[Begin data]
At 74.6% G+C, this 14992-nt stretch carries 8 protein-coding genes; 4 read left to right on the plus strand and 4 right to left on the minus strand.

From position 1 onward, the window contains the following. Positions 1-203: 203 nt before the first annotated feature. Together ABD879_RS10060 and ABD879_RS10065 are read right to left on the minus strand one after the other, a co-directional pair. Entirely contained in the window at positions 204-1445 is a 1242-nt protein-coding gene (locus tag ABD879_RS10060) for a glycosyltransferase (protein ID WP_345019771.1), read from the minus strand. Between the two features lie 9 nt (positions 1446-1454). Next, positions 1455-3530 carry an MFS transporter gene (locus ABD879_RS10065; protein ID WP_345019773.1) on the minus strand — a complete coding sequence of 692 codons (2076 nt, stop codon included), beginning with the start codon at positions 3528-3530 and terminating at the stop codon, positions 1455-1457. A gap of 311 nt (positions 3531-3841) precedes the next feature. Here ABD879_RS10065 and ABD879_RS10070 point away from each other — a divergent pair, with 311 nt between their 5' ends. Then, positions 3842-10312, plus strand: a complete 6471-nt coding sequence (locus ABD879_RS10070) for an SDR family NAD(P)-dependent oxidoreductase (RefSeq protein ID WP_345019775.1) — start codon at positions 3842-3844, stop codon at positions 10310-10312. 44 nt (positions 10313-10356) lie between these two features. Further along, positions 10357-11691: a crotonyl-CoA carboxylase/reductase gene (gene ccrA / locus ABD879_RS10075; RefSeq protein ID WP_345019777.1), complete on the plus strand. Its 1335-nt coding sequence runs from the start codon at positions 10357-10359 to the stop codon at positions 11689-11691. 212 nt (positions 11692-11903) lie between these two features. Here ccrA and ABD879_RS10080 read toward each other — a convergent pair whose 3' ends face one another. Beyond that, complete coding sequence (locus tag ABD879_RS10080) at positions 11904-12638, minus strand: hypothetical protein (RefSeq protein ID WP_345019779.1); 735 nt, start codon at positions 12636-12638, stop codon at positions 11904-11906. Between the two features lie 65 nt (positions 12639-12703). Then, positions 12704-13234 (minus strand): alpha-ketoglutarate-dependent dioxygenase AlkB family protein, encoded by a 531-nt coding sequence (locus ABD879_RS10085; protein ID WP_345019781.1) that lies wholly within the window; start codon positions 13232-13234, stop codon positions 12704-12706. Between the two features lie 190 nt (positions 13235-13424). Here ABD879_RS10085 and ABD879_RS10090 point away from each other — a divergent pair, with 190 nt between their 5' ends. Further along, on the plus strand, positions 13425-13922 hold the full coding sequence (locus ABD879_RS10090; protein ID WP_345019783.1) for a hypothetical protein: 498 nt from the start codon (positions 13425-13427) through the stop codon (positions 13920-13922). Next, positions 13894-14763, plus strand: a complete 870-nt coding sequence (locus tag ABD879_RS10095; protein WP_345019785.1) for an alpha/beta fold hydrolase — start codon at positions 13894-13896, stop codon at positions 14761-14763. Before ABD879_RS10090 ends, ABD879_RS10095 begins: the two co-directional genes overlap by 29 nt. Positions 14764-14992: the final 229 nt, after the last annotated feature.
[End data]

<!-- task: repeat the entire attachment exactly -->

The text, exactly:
At 74.6% G+C, this 14992-nt stretch carries 8 protein-coding genes; 4 read left to right on the plus strand and 4 right to left on the minus strand.

From position 1 onward, the window contains the following. Positions 1-203: 203 nt before the first annotated feature. Together ABD879_RS10060 and ABD879_RS10065 are read right to left on the minus strand one after the other, a co-directional pair. Entirely contained in the window at positions 204-1445 is a 1242-nt protein-coding gene (locus tag ABD879_RS10060) for a glycosyltransferase (protein ID WP_345019771.1), read from the minus strand. Between the two features lie 9 nt (positions 1446-1454). Next, positions 1455-3530 carry an MFS transporter gene (locus ABD879_RS10065; protein ID WP_345019773.1) on the minus strand — a complete coding sequence of 692 codons (2076 nt, stop codon included), beginning with the start codon at positions 3528-3530 and terminating at the stop codon, positions 1455-1457. A gap of 311 nt (positions 3531-3841) precedes the next feature. Here ABD879_RS10065 and ABD879_RS10070 point away from each other — a divergent pair, with 311 nt between their 5' ends. Then, positions 3842-10312, plus strand: a complete 6471-nt coding sequence (locus ABD879_RS10070) for an SDR family NAD(P)-dependent oxidoreductase (RefSeq protein ID WP_345019775.1) — start codon at positions 3842-3844, stop codon at positions 10310-10312. 44 nt (positions 10313-10356) lie between these two features. Further along, positions 10357-11691: a crotonyl-CoA carboxylase/reductase gene (gene ccrA / locus ABD879_RS10075; RefSeq protein ID WP_345019777.1), complete on the plus strand. Its 1335-nt coding sequence runs from the start codon at positions 10357-10359 to the stop codon at positions 11689-11691. 212 nt (positions 11692-11903) lie between these two features. Here ccrA and ABD879_RS10080 read toward each other — a convergent pair whose 3' ends face one another. Beyond that, complete coding sequence (locus tag ABD879_RS10080) at positions 11904-12638, minus strand: hypothetical protein (RefSeq protein ID WP_345019779.1); 735 nt, start codon at positions 12636-12638, stop codon at positions 11904-11906. Between the two features lie 65 nt (positions 12639-12703). Then, positions 12704-13234 (minus strand): alpha-ketoglutarate-dependent dioxygenase AlkB family protein, encoded by a 531-nt coding sequence (locus ABD879_RS10085; protein ID WP_345019781.1) that lies wholly within the window; start codon positions 13232-13234, stop codon positions 12704-12706. Between the two features lie 190 nt (positions 13235-13424). Here ABD879_RS10085 and ABD879_RS10090 point away from each other — a divergent pair, with 190 nt between their 5' ends. Further along, on the plus strand, positions 13425-13922 hold the full coding sequence (locus ABD879_RS10090; protein ID WP_345019783.1) for a hypothetical protein: 498 nt from the start codon (positions 13425-13427) through the stop codon (positions 13920-13922). Next, positions 13894-14763, plus strand: a complete 870-nt coding sequence (locus tag ABD879_RS10095; protein WP_345019785.1) for an alpha/beta fold hydrolase — start codon at positions 13894-13896, stop codon at positions 14761-14763. Before ABD879_RS10090 ends, ABD879_RS10095 begins: the two co-directional genes overlap by 29 nt. Positions 14764-14992: the final 229 nt, after the last annotated feature.